In Whitney v. Butler, 118 U. S. 655, the facts were these: a stockholder in the Pacific National Bank of Boston sold his stock on the 8th of November, 1881. Ten days thereafter, on November the 18th, the bank suspended payment and closed its doors. Beyond doubt, the bank was insolvent on the 8th of November when the stock was sold, since the Comptroller certified, on the 16th of December, 1881, that the result of his investigation disclosed that "the entire capital stock," amounting to $961,300, had been lost. See statement of facts, Delano v. Butler, 118 U. S. 638, which statement was also a part of the record in Whitney v. Butler. The defense of the stockholder, against whom the double liability was sought to be enforced, was that, having sold his stock and performed every duty required of him to secure a transfer, he was no longer liable, although his name remained upon the register. The Court,
after expressly stating (p. 118 U. S. 658) the good faith of the defendant, because he had no reason whatever "to believe that the bank was insolvent, or was about to become so," and treating the sale as valid for that reason, proceeded to hold that the stockholder was not liable, because he had done everything in his power to secure the transfer, and hence his name remained on the register by the neglect of the officers of the bank. It requires no comment to demonstrate that that case was wrongly decided if the contention now made is sustainable.
In Stuart v. Hayden, 169 U. S. 2, the facts were these: Stuart was an owner of shares in the Capital National Bank of Lincoln, Nebraska. He was a director of the bank and a member of its finance committee. On the 22d day of December, 1892, in consequence of contracts made by Stuart with Gruetter & Joers, Stuart delivered to them his certificates of stock, with the power to transfer, and a few days afterwards the stock was transferred. On the 6th of February, 1893, the bank failed. That the bank was insolvent at the date of the sale appears on the face of the opinion, for the Court said:
"The bank closed its doors within less than three weeks after the stock was transferred on its books to Gruetter & Joers, its total assets being about $900,000, and total liabilities $1,463,013.17. Its bills receivable on hand were $519, 600, of which $58,576.82 were good, $141,393.27 were doubtful, and $319,611.90 were worthless. Its bills receivable not on hand amounted to $141,000, of which only $10,000 were worth anything."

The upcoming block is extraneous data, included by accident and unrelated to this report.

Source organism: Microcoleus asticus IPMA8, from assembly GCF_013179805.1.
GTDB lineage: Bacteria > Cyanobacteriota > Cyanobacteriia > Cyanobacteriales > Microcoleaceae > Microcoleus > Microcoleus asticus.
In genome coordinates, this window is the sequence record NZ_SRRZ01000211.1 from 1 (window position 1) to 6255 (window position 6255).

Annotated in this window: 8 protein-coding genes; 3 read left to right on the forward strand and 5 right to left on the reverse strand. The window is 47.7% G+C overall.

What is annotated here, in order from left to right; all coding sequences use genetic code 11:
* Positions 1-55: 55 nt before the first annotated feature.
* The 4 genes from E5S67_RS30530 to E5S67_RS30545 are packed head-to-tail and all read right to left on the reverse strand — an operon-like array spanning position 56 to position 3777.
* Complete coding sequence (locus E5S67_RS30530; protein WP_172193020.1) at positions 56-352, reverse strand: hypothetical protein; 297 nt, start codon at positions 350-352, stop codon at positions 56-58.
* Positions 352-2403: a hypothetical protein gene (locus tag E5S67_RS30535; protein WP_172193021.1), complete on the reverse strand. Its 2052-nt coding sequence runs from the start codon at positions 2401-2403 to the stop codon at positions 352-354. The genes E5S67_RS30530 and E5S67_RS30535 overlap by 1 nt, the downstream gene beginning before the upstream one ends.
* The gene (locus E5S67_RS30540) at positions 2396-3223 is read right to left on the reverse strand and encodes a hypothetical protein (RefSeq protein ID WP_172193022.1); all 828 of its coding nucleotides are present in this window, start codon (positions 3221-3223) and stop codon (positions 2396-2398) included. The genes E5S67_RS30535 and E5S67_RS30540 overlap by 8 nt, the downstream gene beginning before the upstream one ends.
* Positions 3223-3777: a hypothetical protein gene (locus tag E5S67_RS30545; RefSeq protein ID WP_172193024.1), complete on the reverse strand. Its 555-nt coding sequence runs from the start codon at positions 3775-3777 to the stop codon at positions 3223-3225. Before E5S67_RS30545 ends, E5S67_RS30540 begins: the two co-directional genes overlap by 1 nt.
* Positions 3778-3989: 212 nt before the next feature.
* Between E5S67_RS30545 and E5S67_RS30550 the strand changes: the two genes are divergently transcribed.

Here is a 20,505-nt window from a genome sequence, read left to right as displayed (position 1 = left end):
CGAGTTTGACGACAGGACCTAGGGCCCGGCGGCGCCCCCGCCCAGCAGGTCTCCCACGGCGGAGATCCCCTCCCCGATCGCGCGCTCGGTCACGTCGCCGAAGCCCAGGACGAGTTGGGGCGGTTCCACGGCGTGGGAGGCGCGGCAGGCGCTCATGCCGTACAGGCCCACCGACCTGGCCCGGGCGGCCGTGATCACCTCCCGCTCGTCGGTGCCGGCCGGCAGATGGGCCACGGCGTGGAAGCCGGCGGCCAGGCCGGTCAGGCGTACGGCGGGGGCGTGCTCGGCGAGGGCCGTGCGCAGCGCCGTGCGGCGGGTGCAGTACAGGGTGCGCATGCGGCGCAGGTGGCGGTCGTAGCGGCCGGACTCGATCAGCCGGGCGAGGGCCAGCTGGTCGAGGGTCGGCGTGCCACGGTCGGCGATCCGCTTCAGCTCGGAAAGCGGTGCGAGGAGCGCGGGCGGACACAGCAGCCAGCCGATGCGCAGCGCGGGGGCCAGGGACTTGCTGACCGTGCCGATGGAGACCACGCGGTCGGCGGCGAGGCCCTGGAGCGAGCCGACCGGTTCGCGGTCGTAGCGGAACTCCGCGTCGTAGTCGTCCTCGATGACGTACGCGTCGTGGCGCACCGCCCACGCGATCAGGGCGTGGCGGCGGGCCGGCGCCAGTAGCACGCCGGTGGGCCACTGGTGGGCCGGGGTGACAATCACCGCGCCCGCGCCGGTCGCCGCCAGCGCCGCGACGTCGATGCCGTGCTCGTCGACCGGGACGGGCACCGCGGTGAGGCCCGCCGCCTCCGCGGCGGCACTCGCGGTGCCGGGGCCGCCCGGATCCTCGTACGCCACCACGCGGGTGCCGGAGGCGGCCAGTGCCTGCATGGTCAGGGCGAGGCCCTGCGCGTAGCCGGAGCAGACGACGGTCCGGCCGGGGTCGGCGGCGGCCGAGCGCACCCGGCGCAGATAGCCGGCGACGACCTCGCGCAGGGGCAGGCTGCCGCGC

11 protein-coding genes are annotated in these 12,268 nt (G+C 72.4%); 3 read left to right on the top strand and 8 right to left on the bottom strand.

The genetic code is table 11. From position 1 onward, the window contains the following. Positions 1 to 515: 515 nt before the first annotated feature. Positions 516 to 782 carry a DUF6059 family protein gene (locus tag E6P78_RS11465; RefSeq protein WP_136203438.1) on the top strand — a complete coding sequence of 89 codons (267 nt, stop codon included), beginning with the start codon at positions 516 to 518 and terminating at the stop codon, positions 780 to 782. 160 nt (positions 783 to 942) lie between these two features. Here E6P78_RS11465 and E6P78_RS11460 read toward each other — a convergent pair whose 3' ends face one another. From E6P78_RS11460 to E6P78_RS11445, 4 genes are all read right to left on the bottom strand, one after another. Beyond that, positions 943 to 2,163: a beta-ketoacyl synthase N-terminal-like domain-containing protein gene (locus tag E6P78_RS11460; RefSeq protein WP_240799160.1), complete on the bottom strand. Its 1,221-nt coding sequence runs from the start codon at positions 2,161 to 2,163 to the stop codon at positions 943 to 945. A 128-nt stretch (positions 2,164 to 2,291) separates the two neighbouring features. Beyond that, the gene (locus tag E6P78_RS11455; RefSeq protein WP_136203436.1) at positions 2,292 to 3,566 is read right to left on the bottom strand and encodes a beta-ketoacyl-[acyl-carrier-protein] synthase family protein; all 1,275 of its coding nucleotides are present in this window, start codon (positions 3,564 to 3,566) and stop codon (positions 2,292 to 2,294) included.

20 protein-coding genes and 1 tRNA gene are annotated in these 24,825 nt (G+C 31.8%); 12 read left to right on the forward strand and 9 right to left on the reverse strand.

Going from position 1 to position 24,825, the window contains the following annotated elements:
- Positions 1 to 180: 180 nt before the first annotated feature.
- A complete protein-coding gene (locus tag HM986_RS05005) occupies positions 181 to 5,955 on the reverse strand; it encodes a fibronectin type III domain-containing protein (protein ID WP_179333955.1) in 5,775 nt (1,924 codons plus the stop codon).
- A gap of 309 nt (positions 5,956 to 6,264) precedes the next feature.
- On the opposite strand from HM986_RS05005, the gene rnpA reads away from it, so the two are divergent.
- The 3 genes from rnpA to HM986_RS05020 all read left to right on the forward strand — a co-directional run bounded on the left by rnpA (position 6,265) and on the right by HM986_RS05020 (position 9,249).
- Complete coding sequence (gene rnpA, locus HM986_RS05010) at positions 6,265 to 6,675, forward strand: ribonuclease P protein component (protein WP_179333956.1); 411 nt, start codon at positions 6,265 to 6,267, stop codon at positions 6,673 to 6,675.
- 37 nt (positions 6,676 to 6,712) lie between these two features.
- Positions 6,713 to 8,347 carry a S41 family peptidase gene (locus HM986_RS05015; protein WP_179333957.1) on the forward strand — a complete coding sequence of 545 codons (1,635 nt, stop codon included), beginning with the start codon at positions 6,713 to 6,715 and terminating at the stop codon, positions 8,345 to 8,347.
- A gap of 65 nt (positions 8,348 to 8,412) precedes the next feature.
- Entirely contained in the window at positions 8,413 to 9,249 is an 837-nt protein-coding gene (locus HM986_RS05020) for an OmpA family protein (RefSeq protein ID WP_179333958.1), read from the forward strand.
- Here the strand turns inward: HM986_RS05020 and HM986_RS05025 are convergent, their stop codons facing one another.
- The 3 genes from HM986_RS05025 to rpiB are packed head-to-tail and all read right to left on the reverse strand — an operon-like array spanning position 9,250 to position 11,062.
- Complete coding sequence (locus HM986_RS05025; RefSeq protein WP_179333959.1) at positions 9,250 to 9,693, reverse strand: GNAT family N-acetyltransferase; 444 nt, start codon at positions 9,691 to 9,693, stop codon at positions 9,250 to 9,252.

The question presented for decision was whether Stuart continued liable, despite the transfer made to Gruetter & Joers. The Court elaborately stated the facts, directed attention to the finding by the court below that at the time of the sale the bank was absolutely insolvent, and proceeded to enforce the liability against Stuart solely because, being a director of the bank and a member of its finance committee, he had knowledge of the insolvency, and therefore the sale was in bad faith. Manifestly, this case also reiterates the doctrine announced in the previous cases, and excludes the conception that the mere fact of unknown insolvency avoids the transfer, since every word of the careful statement in the opinion on the facts showing knowledge
would have been wholly unnecessary if the doctrine now asserted were well founded.
From what has previously been said, and the cases just referred to, it is demonstrated that the contention now made is not supported by the statute, and is foreclosed by the decisions of this Court. But it is suggested the rule announced in the previous cases is shown to have been a mistaken one by an observation in the opinion in Stuart v. Hayden, 169 U. S. 2. The passage referred to (p. 169 U. S. 9) is as follows:
"Whether, the bank being in fact insolvent, the transferrer is liable to be treated as a shareholder in respect of its existing contracts, debts, and engagements, if he believed in good faith at the time of transfer, that the bank was solvent, is a question which, in the view we take of the present case, need not be discussed, although he may be so treated, even when acting in good faith, if the transfer is to one who is financially irresponsible."